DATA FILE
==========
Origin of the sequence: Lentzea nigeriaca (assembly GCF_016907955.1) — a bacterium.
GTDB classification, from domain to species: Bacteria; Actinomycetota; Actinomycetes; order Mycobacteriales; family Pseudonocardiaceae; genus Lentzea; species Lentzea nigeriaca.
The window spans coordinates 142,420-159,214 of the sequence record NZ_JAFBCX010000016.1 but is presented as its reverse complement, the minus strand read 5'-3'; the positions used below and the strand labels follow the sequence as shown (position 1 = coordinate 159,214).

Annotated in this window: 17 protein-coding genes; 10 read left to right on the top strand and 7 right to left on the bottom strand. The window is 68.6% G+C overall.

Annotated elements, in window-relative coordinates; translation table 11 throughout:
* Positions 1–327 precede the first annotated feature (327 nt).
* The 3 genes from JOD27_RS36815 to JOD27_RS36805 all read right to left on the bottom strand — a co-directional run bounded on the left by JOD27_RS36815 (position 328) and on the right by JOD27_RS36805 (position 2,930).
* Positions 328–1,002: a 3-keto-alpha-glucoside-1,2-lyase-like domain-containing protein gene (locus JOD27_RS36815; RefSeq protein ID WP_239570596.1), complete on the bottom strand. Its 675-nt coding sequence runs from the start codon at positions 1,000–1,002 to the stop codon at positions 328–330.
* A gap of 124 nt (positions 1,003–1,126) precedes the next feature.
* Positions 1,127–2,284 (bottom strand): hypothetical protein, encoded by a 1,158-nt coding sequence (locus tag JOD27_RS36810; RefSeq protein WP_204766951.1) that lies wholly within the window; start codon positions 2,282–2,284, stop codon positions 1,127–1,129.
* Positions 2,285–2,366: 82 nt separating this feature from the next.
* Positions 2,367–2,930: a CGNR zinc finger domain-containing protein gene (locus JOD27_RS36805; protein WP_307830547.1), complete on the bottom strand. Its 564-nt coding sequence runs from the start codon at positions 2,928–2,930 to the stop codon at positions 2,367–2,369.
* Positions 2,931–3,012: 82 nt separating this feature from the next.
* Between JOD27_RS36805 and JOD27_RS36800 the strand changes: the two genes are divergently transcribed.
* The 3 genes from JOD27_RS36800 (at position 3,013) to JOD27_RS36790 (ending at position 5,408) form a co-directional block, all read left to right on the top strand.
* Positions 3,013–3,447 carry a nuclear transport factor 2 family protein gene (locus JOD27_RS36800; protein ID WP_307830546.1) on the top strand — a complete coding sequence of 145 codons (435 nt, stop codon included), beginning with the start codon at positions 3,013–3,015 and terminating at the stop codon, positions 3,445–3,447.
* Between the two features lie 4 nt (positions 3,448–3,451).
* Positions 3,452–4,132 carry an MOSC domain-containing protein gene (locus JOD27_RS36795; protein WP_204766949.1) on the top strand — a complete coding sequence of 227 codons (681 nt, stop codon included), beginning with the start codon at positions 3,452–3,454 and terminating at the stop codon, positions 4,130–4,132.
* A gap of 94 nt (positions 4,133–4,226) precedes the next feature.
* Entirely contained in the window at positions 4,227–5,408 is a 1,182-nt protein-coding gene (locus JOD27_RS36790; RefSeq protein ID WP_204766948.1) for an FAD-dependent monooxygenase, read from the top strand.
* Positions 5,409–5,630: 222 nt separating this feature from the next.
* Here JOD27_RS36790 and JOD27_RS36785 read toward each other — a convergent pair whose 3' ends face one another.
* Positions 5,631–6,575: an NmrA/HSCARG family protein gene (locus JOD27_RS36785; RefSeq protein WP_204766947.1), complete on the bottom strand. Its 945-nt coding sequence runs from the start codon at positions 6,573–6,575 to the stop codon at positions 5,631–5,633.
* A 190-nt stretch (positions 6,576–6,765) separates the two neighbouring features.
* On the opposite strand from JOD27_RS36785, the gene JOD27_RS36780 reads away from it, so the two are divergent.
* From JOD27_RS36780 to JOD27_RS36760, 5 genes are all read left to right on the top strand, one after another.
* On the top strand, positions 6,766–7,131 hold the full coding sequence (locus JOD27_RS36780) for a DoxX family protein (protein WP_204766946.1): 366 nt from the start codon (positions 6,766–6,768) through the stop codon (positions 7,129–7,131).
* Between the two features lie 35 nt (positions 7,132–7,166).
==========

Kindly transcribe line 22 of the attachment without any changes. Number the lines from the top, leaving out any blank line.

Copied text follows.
* Here JOD27_RS36790 and JOD27_RS36785 read toward each other — a convergent pair whose 3' ends face one another.